The Lafayette City-Parish Council voted Tuesday to call a July 16 election on the funding of the LUS plan to offer phone, cable and high-speed Internet services on a fiber-optics network run to homes and businesses in the city...
The proposition states the $125 million in bonds will be paid off by the revenue generated from the new communications division.
Should that money not be enough, the remainder of the obligation would be paid by a "secondary or subordinate" pledge of the revenue of the overall utilities, the bond proposition said...
Using the words "secondary or subordinate" pledge was intended to convey that all other LUS obligations would first have to be met...
That previous document detailed that only "excess revenue" would be used for such purposes, and went through the list of all other utilities obligations that would have to be paid first, including the sizeable in-lieu-of-tax payment LUS makes to the city each year.
The point of going through this is to assure folks that the chance of any blow-back to their favorite angst, be it rates or taxes or something else they don't want changed, is minimal. The bond holders will be last in line after all of LUS' local responsibilities.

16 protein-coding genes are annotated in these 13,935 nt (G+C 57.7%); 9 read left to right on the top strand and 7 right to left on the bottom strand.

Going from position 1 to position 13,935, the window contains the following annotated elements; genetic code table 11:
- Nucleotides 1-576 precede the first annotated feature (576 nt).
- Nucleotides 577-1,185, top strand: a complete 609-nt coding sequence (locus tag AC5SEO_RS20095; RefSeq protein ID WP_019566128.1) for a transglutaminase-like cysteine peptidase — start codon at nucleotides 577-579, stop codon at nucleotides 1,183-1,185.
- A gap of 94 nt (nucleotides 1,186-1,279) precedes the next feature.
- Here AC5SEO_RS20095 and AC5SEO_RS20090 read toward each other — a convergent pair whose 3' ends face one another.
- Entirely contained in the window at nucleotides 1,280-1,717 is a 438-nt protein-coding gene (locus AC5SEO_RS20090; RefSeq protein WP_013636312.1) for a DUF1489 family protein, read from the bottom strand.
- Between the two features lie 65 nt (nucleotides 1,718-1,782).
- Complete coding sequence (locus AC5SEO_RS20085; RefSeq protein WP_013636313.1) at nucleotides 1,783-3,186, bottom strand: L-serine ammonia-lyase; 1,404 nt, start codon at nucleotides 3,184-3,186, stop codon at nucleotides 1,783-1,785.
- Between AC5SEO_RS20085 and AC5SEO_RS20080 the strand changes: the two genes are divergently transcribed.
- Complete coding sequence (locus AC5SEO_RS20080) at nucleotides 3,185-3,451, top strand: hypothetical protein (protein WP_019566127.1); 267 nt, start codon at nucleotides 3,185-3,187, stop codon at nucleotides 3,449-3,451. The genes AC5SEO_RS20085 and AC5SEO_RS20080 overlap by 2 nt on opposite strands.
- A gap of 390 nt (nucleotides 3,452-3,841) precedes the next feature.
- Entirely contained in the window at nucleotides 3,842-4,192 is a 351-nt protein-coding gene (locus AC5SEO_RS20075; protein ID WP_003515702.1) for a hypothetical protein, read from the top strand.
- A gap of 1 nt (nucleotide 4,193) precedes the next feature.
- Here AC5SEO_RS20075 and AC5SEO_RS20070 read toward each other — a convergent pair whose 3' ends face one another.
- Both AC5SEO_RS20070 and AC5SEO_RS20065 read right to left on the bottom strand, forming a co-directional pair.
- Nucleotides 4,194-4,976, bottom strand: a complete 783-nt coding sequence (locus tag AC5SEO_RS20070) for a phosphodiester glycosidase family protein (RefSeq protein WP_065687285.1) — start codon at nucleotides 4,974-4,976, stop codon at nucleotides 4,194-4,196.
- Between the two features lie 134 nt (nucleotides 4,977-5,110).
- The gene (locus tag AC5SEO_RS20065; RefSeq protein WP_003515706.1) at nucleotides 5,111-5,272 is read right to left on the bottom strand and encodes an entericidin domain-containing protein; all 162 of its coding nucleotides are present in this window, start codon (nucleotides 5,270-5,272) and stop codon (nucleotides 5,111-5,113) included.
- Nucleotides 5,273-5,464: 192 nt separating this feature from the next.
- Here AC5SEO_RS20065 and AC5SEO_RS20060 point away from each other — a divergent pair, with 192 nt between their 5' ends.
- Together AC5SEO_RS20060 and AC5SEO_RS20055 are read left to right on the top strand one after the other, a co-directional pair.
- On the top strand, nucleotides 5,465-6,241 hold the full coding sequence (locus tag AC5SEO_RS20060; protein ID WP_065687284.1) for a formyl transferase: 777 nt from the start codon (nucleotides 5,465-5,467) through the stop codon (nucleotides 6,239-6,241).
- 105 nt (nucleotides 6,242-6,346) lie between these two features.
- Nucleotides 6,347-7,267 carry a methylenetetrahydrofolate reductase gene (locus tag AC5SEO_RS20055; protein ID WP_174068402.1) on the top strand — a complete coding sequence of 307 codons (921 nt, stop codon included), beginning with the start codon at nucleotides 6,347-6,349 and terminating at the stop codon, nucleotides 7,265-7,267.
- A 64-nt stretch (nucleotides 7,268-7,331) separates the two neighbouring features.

There's risk of course, but it is small and distant--you have to go through some pretty fancy shenanigans to find a situation where a big fiscal hit is taken--and what risk there is is mainly to a hope for future reductions in rates. As the city has said, it's a lot easier to find credible scenarios where the fiber optic system makes money and relieves the pressure on the city to turn to taxation instead of direct fees for service to fund necessary city services. That's exactly what is happening with the current city utilities; they function to save the citizens money that would otherwise be taken from them in the form of taxes.
The story closes with a few words of wisdom Kaliste Saloom:
"Bold vision is the exclusive mark of a progressive community and Lafayette is such a community," Saloom said. "The future of Lafayette cannot be left in the hands of distant board rooms."
Indeed. And my guess is that we'll get not a few ads developed on top of the little trolling expedition through LUS' records that Lawsuit #1 is meant to enable.
Saloom said he expects the election will feature heavy advertising from the two private companies, BellSouth and Cox Communications, which have already spoken out against the LUS plan.